Philosophy Compass 5 (12):1137-1146 (2010)

Clare Batty
University of Kentucky
Much of the philosophical work on perception has focused on vision. Recently, however, philosophers have been turning their attention to the ‘other modalities’. In a pair of entries, I consider olfaction—a sense modality that, along with gustation, has been largely overlooked by philosophers. In this first entry, I consider the challenge that olfactory experience presents to upholding a representational view of the sense modalities. It is common for philosophers to think that visual experience is world‐directed and, in particular, that it is representational. World‐directed views contrast with subjectivist views—views according to which experiences are raw feels or mere sensations. Unlike visual experience, olfactory experience doesn't obviously support a representational view. Indeed, given its phenomenology, a subjectivist view of olfactory experience might seem unavoidable. But it is not. Once we begin to unravel ourselves from the dominant visual model of perception, we see that there is a representational view available that honors the phenomenology of olfactory experience. In turn, we learn that although there are some basic similarities between visual experience and olfactory experience, there are significant differences that prevent us from making easy generalizations from the visual case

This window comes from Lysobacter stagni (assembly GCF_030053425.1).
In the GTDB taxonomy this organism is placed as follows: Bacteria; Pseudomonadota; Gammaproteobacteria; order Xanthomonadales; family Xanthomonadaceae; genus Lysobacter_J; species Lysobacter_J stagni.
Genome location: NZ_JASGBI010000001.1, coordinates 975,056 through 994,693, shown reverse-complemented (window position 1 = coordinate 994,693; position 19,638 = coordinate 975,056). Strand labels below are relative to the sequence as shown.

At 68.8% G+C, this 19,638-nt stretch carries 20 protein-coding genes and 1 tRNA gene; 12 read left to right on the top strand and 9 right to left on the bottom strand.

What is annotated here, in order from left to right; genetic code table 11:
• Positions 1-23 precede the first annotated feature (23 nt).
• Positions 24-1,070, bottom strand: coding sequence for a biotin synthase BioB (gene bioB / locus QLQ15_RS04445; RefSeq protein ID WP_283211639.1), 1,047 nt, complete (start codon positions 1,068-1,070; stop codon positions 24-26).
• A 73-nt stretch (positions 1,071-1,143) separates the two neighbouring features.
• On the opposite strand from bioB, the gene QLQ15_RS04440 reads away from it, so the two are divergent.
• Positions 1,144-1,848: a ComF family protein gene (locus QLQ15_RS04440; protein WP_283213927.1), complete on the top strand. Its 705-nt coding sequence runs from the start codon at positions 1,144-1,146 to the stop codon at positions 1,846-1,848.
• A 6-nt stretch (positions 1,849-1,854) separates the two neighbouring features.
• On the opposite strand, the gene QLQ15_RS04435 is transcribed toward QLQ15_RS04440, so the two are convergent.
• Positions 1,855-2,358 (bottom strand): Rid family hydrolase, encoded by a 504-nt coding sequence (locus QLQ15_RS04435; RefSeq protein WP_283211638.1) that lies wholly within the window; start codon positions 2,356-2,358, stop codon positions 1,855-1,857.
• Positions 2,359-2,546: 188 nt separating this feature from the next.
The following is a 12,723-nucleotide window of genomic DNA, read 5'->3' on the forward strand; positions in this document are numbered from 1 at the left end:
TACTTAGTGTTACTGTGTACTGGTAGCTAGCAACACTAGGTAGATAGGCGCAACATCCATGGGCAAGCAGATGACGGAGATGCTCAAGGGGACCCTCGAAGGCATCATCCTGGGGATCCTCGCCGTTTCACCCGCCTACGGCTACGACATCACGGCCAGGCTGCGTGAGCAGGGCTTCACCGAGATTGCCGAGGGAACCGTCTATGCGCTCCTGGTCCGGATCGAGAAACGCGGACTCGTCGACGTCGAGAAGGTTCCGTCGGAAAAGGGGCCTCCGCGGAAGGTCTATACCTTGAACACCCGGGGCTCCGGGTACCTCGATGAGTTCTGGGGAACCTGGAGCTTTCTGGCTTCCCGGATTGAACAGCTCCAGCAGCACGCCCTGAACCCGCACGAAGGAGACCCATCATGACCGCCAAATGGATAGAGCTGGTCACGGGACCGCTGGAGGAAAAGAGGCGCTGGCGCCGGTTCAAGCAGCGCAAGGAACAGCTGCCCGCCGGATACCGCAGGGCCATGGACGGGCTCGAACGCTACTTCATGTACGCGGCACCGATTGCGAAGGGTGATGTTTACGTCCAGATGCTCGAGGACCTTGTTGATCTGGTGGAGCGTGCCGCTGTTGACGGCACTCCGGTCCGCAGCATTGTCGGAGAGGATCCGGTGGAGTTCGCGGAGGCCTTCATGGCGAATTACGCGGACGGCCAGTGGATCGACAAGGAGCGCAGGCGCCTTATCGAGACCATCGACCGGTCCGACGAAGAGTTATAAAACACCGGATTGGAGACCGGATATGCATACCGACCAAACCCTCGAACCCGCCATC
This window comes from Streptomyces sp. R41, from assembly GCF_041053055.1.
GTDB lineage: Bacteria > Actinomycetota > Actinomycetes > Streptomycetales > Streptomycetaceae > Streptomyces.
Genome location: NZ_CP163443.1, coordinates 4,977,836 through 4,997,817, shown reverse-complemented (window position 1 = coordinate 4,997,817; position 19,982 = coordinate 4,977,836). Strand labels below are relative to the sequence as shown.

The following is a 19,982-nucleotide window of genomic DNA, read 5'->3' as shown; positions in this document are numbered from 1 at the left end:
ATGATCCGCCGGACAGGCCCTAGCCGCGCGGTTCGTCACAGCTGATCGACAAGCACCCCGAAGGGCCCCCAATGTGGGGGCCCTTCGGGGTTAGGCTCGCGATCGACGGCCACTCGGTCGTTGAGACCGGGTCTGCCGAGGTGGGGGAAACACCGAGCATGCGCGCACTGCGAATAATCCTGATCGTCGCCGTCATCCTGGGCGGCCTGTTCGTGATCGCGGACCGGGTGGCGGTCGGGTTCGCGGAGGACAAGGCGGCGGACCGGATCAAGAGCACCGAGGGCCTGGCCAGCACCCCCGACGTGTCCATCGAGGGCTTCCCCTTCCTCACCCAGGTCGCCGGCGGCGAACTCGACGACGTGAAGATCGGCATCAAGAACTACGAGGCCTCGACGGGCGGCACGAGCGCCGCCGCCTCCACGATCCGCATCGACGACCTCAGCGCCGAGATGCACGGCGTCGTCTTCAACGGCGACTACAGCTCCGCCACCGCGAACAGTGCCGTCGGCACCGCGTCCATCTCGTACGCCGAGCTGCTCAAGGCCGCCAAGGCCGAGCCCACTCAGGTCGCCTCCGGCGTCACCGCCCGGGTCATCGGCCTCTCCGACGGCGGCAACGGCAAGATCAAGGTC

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DOI 10.1111/j.1747-9991.2010.00355.x
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References found in this work BETA

Reference and Consciousness.J. Campbell - 2002 - Oxford University Press.
Essays on the Intellectual Powers of Man.Thomas Reid - 2002 - Cambridge University Press.
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Citations of this work BETA

The Contents of Perception.Susanna Siegel - 2005 - Stanford Encyclopedia of Philosophy.
Spatial Aspects of Olfactory Experience.Solveig Aasen - 2019 - Canadian Journal of Philosophy 49 (8):1041-1061.
How Reliably Misrepresenting Olfactory Experiences Justify True Beliefs.Angela Mendelovici - 2020 - In Berit Brogaard & Dimitria Gatzia (eds.), The Epistemology of Non-visual Perception. Oxford, UK: Oxford University Press. pp. 99-117.

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